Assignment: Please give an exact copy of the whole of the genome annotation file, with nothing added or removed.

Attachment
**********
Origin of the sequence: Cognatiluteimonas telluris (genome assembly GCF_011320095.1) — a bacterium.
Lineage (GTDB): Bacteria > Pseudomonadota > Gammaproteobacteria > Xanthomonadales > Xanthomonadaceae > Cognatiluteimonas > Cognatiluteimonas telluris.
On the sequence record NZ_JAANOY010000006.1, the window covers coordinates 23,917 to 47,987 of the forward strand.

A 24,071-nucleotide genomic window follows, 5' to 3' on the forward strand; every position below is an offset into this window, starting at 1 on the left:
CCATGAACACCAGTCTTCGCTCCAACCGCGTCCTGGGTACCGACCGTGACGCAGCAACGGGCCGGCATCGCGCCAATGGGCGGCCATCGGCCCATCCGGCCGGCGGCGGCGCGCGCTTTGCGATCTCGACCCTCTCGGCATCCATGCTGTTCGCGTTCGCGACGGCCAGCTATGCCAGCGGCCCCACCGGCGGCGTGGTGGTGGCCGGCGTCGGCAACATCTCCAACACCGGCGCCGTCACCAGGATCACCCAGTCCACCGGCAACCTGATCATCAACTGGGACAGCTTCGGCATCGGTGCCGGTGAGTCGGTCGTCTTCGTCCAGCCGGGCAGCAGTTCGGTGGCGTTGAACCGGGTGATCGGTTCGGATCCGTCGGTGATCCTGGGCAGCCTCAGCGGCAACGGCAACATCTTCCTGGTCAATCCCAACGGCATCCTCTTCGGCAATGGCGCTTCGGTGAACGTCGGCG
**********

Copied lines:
Origin of the sequence: Cognatiluteimonas telluris (genome assembly GCF_011320095.1) — a bacterium.
Lineage (GTDB): Bacteria > Pseudomonadota > Gammaproteobacteria > Xanthomonadales > Xanthomonadaceae > Cognatiluteimonas > Cognatiluteimonas telluris.
On the sequence record NZ_JAANOY010000006.1, the window covers coordinates 23,917 to 47,987 of the forward strand.

A 24,071-nucleotide genomic window follows, 5' to 3' on the forward strand; every position below is an offset into this window, starting at 1 on the left:
CCATGAACACCAGTCTTCGCTCCAACCGCGTCCTGGGTACCGACCGTGACGCAGCAACGGGCCGGCATCGCGCCAATGGGCGGCCATCGGCCCATCCGGCCGGCGGCGGCGCGCGCTTTGCGATCTCGACCCTCTCGGCATCCATGCTGTTCGCGTTCGCGACGGCCAGCTATGCCAGCGGCCCCACCGGCGGCGTGGTGGTGGCCGGCGTCGGCAACATCTCCAACACCGGCGCCGTCACCAGGATCACCCAGTCCACCGGCAACCTGATCATCAACTGGGACAGCTTCGGCATCGGTGCCGGTGAGTCGGTCGTCTTCGTCCAGCCGGGCAGCAGTTCGGTGGCGTTGAACCGGGTGATCGGTTCGGATCCGTCGGTGATCCTGGGCAGCCTCAGCGGCAACGGCAACATCTTCCTGGTCAATCCCAACGGCATCCTCTTCGGCAATGGCGCTTCGGTGAACGTCGGCG